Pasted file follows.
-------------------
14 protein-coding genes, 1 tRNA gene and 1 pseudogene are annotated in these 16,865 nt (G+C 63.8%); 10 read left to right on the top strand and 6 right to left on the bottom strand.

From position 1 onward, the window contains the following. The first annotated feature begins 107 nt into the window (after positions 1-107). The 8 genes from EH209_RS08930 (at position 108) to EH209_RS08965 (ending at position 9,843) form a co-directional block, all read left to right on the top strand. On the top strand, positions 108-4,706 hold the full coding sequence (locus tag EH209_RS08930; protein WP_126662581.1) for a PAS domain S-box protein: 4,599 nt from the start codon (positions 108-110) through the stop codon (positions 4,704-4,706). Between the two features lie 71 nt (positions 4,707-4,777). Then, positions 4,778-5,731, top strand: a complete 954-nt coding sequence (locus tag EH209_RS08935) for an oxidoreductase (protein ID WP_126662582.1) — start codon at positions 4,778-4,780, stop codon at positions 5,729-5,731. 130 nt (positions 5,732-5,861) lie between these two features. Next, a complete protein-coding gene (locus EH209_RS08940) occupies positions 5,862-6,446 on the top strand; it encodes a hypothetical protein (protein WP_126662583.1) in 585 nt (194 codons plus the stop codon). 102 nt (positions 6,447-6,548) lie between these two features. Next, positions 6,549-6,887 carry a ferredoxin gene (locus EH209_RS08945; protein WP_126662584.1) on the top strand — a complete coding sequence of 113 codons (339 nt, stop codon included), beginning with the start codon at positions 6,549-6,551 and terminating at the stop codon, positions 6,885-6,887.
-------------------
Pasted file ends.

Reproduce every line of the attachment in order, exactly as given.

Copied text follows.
14 protein-coding genes, 1 tRNA gene and 1 pseudogene are annotated in these 16,865 nt (G+C 63.8%); 10 read left to right on the top strand and 6 right to left on the bottom strand.

From position 1 onward, the window contains the following. The first annotated feature begins 107 nt into the window (after positions 1-107). The 8 genes from EH209_RS08930 (at position 108) to EH209_RS08965 (ending at position 9,843) form a co-directional block, all read left to right on the top strand. On the top strand, positions 108-4,706 hold the full coding sequence (locus tag EH209_RS08930; protein WP_126662581.1) for a PAS domain S-box protein: 4,599 nt from the start codon (positions 108-110) through the stop codon (positions 4,704-4,706). Between the two features lie 71 nt (positions 4,707-4,777). Then, positions 4,778-5,731, top strand: a complete 954-nt coding sequence (locus tag EH209_RS08935) for an oxidoreductase (protein ID WP_126662582.1) — start codon at positions 4,778-4,780, stop codon at positions 5,729-5,731. 130 nt (positions 5,732-5,861) lie between these two features. Next, a complete protein-coding gene (locus EH209_RS08940) occupies positions 5,862-6,446 on the top strand; it encodes a hypothetical protein (protein WP_126662583.1) in 585 nt (194 codons plus the stop codon). 102 nt (positions 6,447-6,548) lie between these two features. Next, positions 6,549-6,887 carry a ferredoxin gene (locus EH209_RS08945; protein WP_126662584.1) on the top strand — a complete coding sequence of 113 codons (339 nt, stop codon included), beginning with the start codon at positions 6,549-6,551 and terminating at the stop codon, positions 6,885-6,887.